Domestic/Wild and the Rural Alchemy Workshop (R.A.W.) invite you to join us in a radical extension of hospitality toward some of our oldest, most vital, and least-recognized friends: ancient microbial allies who live in our midst, essential but unseen, most often unappreciated or scorned. This site-specific, performative workshop invites a limited number of participants to immerse in the domestic/wild environs of a special, muddy ass barnyard in Philomath, Oregon (home of artist Karin Bolender’s Rural Alchemy Workshop). Here, within an assemblage of entangled beasts (humans, dogs, a special herd of asses, grasses, muds, and untold others), we will explore both imaginative and practical ways to extend radical welcome to microbes and other unseen lives abiding within, among, and all around: throughout bodies, farms, homes, and genomes. As it happens, we may depend on these invisible allies more than we ever reckoned possible.
In what is known as the “Old Friends Hypothesis,” Graham Rook and other researchers suggest that certain microbes have coevolved in alliance with various familiar (pre)domestic species, thriving in the guts, muzzles, and skin-folds of multispecies herds beginning in hunter-gatherer and earliest agricultural alliances. Meanwhile, a number of present-day diseases seem to link to declines in microbial biodiversity, as researchers find increasing evidence that we all depend on (endangered) presences of certain wild, barely-known bacteria for healthy development and immune-regulation. As unseen allies work “behind the scenes” to sustain and modify biomes of all kinds, it is high time we get better acquainted with these little-known associates. Somewhat abashedly (since microbes, after all, already outnumber human body cells 10-to-1), we will explore and gather in the dusty, dirty, wildly microbilicious R.A.W. barnyard to welcome and celebrate common histories and present/future well-beings of tiny, invisible kin who make us who, what, and how we are.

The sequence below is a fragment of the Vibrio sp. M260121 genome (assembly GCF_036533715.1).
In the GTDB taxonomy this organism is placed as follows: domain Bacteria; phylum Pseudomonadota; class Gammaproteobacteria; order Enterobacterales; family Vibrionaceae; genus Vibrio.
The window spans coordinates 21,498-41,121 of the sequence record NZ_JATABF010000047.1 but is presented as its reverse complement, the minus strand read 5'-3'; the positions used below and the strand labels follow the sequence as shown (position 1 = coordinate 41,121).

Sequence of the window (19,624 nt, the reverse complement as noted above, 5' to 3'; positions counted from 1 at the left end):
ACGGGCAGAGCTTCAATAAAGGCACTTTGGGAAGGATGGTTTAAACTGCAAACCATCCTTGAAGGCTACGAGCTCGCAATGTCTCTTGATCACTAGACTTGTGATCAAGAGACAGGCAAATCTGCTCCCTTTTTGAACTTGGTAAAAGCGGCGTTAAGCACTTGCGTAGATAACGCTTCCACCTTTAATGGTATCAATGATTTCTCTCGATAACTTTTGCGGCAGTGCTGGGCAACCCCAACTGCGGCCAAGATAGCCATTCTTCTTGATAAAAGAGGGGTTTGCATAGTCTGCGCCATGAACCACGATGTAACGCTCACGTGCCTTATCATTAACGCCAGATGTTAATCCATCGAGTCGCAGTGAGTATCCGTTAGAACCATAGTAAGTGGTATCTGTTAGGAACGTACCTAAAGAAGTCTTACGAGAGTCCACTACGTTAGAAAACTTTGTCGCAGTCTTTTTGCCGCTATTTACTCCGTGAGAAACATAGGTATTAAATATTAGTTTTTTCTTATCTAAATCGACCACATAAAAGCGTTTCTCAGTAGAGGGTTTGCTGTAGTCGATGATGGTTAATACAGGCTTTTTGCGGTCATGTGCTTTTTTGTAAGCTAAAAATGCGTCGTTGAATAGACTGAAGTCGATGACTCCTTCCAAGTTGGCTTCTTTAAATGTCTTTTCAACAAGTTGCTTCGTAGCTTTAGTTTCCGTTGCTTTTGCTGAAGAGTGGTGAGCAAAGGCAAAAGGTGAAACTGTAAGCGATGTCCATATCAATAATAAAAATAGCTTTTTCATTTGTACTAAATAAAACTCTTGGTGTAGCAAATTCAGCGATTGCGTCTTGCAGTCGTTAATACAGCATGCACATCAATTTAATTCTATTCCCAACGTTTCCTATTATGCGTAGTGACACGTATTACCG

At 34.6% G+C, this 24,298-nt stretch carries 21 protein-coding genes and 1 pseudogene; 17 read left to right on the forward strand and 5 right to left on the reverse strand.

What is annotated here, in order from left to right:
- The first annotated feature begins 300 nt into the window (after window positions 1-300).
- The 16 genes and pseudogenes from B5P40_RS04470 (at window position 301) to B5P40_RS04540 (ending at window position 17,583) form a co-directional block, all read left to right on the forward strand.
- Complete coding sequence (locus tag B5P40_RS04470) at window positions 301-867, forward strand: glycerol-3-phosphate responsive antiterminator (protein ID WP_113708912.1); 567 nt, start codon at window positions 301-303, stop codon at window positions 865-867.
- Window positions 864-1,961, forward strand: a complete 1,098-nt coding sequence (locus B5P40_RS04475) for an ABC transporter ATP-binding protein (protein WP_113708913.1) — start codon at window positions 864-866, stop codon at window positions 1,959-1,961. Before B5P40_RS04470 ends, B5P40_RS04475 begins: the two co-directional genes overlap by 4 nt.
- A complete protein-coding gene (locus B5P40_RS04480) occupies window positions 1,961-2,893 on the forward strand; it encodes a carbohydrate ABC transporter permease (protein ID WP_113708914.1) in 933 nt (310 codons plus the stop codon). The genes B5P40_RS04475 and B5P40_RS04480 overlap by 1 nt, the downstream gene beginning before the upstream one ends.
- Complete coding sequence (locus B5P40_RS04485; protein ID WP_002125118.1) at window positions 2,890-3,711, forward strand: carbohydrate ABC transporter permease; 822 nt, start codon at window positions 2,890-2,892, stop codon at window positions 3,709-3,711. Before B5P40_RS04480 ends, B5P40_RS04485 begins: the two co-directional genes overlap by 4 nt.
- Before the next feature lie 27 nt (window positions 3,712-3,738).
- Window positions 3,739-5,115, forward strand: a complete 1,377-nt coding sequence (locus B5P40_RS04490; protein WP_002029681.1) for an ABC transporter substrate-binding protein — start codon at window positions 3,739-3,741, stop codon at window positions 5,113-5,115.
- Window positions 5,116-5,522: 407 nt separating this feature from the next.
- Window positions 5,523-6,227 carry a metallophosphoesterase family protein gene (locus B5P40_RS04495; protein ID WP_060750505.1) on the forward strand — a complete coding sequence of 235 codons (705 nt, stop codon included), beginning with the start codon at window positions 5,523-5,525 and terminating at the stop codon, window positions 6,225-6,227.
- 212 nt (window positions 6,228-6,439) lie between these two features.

This two-hour, site-specific workshop on Saturday, April 29th from 10 am-12 pm will feature performances by Domestic/Wild artists Emily Stone and Karin Bolender. The artists will lead participants into a collective experiment: together and in our own special ways, we will explore and map traces of invisible lives through moving bodies (seen and unseen) and flowing muds, grasses, and rhizomes of a R.A.W. pasture, each seeking what we need and desire by following a mysterious “treasure map” drawn by microscopic Bacillus, cultured on site from the tongue of Aliass (wise and lovely grand-dam of the R.A.W. ass herd). After this adventure, we will gather to share a Feast of the Muzzle Tongue, where we will eat, drink, and make merry symbioses with various bacterial companions, making spaces for more inclusive multispecies stories with some of our newest, and oldest, friends.
For more information on the workshop, see The Arts Center’s Microbiomes website or contact karin.bolender[at]gmail.com.
Space is limited. Click here to register.